About 1.8 million Americans live with amputations. According to Johns Hopkins, most of the amputation procedures performed each year are above- or below-the-knee amputations. While many amputees struggle with dysmorphia and regaining mobility, many take these challenges in stride as they accomplish incredible feats.
Below are five extraordinary people who made amazing accomplishments after having below the knee amputations.
Aimee Mullins underwent double below the knee amputations at a year old as the result of a congenital condition known as fibular hemimelia. But that’s not why people know her name.
Mullins made a name as a sports pioneer as she competed in softball, downhill skiing, and track and field. While in college, she became the first double amputee to compete in the National Collegiate Athletic Association (NCAA). Mullins began a modelling career in 1998, when she served as one of Alexander McQueen’s muses. She has appeared in fashion magazines, on billboards, and in television and film roles.
Amy Purdy had two below the knee amputations due to septic shock after she contracted meningitis at age 19. Before the procedure, she worked as a massage therapist. She returned to that field after her recovery.
Purdy also took up snowboarding seven months after receiving her first prosthetics. She became a world-class snowboarder and, in 2014, she received the bronze at the Paralympics. Purdy became a professional motivational speaker, author, clothing designer, and actor. She competed in the Amazing Race in 2012 and became the first ever double amputee contestant on Dancing with the Stars in 2014.
In 1999, Glenn Malmskog injured his knee while working on a film in Texas. Though he recovered from his initial injury, he contracted a degenerative bone disease while in recovery. The condition resulted in a below the knee amputation in 2000.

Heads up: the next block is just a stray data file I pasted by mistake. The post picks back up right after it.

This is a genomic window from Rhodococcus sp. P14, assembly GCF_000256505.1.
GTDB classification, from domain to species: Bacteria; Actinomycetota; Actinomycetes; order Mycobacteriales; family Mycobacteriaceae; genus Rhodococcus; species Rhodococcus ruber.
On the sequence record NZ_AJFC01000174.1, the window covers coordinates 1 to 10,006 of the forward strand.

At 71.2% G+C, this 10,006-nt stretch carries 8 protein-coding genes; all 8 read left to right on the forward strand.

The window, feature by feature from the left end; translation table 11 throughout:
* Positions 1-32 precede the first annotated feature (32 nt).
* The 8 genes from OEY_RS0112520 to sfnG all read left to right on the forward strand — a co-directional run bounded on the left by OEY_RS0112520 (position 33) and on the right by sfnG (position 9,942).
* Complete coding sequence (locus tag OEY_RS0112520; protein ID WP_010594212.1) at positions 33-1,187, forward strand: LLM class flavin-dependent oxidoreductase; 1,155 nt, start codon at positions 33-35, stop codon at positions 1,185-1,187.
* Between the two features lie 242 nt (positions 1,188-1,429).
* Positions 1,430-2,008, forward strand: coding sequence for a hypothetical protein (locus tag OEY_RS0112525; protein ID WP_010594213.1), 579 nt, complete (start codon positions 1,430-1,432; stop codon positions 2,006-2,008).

Malmskog has more than 20 years of experience as a stuntman, stunt coordinator, fight coordinator, and explosives technician in Hollywood. In this occupation, he has fallen from more heights and fought with more swords than any other amputee in America. But Malmskog’s achievements don’t just appear on the silver screen. He is also the first amputee to serve as a full duty firefighter in California.
In 1997, surfer Mike Coots was attacked by a shark while bodyboarding in Hawaii. To fend off the shark, Coots reportedly punched it twice in the face. The move saved his life, but he lost his right leg below the knee in the attack.
Coots didn’t let the incident keep him away from the ocean. He returned to surfing only a few months later. He became a professional photographer, known for his striking self-portraits while riding the waves. Coots also works as a shark rights activist, campaigning against finning and culling.
Iraq War veteran Tammy Duckworth has a lot of firsts under her belt, not all of them good. In 2004, she received extensive injuries when the UH-60 Black Hawk helicopter she co-piloted was hit by a rocket-propelled grenade. The attack cost Duckworth both legs—the right was amputated near the hip, while the left was amputated below the knee—and made her the first female double amputee of the war.
Before deployment, Duckworth was working toward a Ph.D. in political science. When she returned home, she began her political career as the Assistant Secretary for Public and Intergovernmental Affairs in the United States Department of Veterans Affairs. Since then she has become the first Asian American woman elected to Congress in Illinois, the first member of Congress born in Thailand, and the first disabled woman elected to the House of Representatives.
Amputations cause pain, difficulty, and frustration. However, they do not define a person’s character or capabilities, as these five incredible individuals clearly prove.